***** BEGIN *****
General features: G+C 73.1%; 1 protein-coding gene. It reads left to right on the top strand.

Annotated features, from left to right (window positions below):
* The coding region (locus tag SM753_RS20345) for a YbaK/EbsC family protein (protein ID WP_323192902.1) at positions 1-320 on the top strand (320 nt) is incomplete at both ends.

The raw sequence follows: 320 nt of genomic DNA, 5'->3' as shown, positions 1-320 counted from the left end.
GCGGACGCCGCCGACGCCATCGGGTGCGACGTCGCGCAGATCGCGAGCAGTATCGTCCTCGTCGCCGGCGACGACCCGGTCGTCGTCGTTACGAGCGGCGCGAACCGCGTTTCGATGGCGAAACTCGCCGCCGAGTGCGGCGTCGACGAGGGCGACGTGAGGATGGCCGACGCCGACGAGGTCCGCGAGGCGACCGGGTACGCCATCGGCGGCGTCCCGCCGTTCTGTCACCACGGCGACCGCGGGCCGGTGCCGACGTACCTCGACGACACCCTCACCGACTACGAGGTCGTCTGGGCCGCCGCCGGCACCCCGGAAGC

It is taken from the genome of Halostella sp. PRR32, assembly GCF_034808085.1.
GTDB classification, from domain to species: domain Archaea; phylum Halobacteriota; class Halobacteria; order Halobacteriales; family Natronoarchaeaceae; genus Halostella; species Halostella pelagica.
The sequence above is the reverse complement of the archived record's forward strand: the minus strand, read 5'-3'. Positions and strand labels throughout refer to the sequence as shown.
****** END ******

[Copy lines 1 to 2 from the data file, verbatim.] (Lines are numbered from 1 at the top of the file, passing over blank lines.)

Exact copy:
General features: G+C 73.1%; 1 protein-coding gene. It reads left to right on the top strand.

Annotated features, from left to right (window positions below):